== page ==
• 81% of pupils stated that they like Maths.

9% do not like Maths.

10% were undecided.

  • Nearly 90% of pupils said that they get frustrated trying to work out problems.
  • About 30% of pupils do not like solving Maths problems at all.
  • 58% of pupils feel that if they are presented with a Maths problem different from the examples in the book that they cannot figure it out on their own.
  • Almost 100% of pupils said that talking over Maths problems with a friend or in a group helps with solving problems.
  • Only 30% of the pupils from 3rd – 6th class said that they take time to estimate what the answer to a problem will be before attempting the problem.
  • Over 55% of pupils stated that they experience difficulty getting started on a problem that is new to them.

What we implemented and why?


  • As almost all children struggled to get started when faced with a new maths problem and almost all children stated that they preferred to work in pairs/small groups it was agreed that the children needed to get ample opportunities to work together solving maths problems.
  • The Prim-Ed. Maths Boxes for 1st – 6th were purchased as they provide 75 different activity cards dealing with all areas of the Maths curriculum and also provide 2 of each card to facilitate the children working in pairs. The children are encouraged to talk out loud about how to solve the problems and discuss together any alternative ways of doing the same problems.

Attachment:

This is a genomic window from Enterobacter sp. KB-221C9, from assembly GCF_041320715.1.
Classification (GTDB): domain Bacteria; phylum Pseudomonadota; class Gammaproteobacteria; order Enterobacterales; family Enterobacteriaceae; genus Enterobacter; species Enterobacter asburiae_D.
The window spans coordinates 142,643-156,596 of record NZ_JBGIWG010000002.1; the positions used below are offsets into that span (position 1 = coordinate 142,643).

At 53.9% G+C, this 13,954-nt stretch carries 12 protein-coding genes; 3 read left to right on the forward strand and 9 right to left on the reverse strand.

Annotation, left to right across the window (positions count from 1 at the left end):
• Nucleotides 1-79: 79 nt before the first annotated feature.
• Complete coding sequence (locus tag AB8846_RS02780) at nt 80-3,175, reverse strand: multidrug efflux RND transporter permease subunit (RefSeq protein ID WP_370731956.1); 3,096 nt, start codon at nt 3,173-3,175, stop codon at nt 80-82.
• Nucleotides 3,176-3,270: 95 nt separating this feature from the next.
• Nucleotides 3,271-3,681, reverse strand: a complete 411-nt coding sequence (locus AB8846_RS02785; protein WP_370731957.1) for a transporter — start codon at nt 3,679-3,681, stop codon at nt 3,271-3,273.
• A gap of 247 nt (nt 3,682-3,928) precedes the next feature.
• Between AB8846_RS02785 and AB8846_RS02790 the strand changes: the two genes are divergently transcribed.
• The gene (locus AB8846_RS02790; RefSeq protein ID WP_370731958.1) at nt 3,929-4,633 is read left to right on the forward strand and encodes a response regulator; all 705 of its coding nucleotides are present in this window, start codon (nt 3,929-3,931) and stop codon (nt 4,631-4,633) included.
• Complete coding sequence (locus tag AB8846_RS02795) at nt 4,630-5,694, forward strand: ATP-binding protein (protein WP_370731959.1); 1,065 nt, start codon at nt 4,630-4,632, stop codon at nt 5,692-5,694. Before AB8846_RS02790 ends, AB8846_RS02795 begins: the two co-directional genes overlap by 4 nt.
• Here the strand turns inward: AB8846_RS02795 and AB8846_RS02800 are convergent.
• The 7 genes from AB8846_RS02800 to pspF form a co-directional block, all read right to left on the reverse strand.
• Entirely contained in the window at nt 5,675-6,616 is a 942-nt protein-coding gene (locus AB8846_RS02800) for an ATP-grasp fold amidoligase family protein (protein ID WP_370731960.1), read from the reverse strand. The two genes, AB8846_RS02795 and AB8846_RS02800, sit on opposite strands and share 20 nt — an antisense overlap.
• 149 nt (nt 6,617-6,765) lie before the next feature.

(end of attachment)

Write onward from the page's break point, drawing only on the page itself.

• In order to make this activity more appealing to the children it was decided that the children would not use their copies but use white board markers and plastic folders that can be wiped clean.
  • Each class gets a 30-minute session for this Problem-solving each week and the two special education teachers help the class teacher with the organisation and running of this new programme.


How can you help?

Watch your child doing their Maths homework and encourage your child to do the following:

  • Read the problem twice before attempting to begin.
  • Estimate the answer before starting.
  • Talk out loud and ask the following questions: What do I know? What am I looking for? How am I going to do it?
  • Draw pictures or write number sentences to try to clarify what’s needed.


Progress to date:

We are very pleased with the programme and will continue with it next year as most children are showing the following:

  • A reduction in anxiety around Maths and in particular problem-solving
  • An improvement in their use of Maths language and vocabulary
  • An increased ability to link different areas of the Maths curriculum

All of this is helping the children to experience more success with problem- solving in Maths.


The Prim-Ed Maths Box for Infants has also been recently purchased and so the work will begin in the infant rooms this term. These activity cards differ in that they come in groups of 4 and need to be teacher-led so again the special education team will go into the classrooms to facilitate this.